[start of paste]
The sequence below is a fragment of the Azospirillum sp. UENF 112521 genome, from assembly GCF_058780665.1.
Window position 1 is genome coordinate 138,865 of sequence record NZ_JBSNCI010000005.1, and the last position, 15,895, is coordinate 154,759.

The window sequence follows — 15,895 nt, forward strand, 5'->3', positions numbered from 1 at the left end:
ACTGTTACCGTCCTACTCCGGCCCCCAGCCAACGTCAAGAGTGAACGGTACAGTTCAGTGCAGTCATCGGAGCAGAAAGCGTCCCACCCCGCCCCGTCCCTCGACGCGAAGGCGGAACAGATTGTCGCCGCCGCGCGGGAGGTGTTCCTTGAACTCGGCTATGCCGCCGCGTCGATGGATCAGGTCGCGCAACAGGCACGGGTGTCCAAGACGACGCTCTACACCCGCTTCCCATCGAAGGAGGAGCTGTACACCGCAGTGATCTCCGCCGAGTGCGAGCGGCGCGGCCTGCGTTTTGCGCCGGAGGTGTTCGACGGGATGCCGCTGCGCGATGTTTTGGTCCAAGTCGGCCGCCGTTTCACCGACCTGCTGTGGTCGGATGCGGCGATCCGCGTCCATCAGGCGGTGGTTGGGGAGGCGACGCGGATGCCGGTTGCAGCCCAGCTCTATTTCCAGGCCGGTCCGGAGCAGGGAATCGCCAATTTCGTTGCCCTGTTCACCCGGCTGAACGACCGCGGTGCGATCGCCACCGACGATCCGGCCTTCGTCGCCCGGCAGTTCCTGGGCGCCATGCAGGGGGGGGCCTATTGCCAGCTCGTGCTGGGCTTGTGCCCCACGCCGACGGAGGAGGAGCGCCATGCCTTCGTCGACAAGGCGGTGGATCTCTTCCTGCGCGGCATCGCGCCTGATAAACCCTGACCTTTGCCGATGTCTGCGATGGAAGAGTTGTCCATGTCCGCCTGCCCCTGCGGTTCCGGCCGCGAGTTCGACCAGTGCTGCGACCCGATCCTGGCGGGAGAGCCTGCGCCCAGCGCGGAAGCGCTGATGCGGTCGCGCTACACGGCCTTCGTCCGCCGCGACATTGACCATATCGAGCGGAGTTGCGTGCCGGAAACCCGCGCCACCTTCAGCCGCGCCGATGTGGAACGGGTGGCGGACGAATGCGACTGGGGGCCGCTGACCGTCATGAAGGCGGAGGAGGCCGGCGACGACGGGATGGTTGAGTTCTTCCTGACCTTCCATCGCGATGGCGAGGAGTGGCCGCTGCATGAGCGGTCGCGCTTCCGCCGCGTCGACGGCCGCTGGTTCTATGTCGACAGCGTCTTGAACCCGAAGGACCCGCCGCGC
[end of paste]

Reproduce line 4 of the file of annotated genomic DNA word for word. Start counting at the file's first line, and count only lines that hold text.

ACTGTTACCGTCCTACTCCGGCCCCCAGCCAACGTCAAGAGTGAACGGTACAGTTCAGTGCAGTCATCGGAGCAGAAAGCGTCCCACCCCGCCCCGTCCCTCGACGCGAAGGCGGAACAGATTGTCGCCGCCGCGCGGGAGGTGTTCCTTGAACTCGGCTATGCCGCCGCGTCGATGGATCAGGTCGCGCAACAGGCACGGGTGTCCAAGACGACGCTCTACACCCGCTTCCCATCGAAGGAGGAGCTGTACACCGCAGTGATCTCCGCCGAGTGCGAGCGGCGCGGCCTGCGTTTTGCGCCGGAGGTGTTCGACGGGATGCCGCTGCGCGATGTTTTGGTCCAAGTCGGCCGCCGTTTCACCGACCTGCTGTGGTCGGATGCGGCGATCCGCGTCCATCAGGCGGTGGTTGGGGAGGCGACGCGGATGCCGGTTGCAGCCCAGCTCTATTTCCAGGCCGGTCCGGAGCAGGGAATCGCCAATTTCGTTGCCCTGTTCACCCGGCTGAACGACCGCGGTGCGATCGCCACCGACGATCCGGCCTTCGTCGCCCGGCAGTTCCTGGGCGCCATGCAGGGGGGGGCCTATTGCCAGCTCGTGCTGGGCTTGTGCCCCACGCCGACGGAGGAGGAGCGCCATGCCTTCGTCGACAAGGCGGTGGATCTCTTCCTGCGCGGCATCGCGCCTGATAAACCCTGACCTTTGCCGATGTCTGCGATGGAAGAGTTGTCCATGTCCGCCTGCCCCTGCGGTTCCGGCCGCGAGTTCGACCAGTGCTGCGACCCGATCCTGGCGGGAGAGCCTGCGCCCAGCGCGGAAGCGCTGATGCGGTCGCGCTACACGGCCTTCGTCCGCCGCGACATTGACCATATCGAGCGGAGTTGCGTGCCGGAAACCCGCGCCACCTTCAGCCGCGCCGATGTGGAACGGGTGGCGGACGAATGCGACTGGGGGCCGCTGACCGTCATGAAGGCGGAGGAGGCCGGCGACGACGGGATGGTTGAGTTCTTCCTGACCTTCCATCGCGATGGCGAGGAGTGGCCGCTGCATGAGCGGTCGCGCTTCCGCCGCGTCGACGGCCGCTGGTTCTATGTCGACAGCGTCTTGAACCCGAAGGACCCGCCGCGC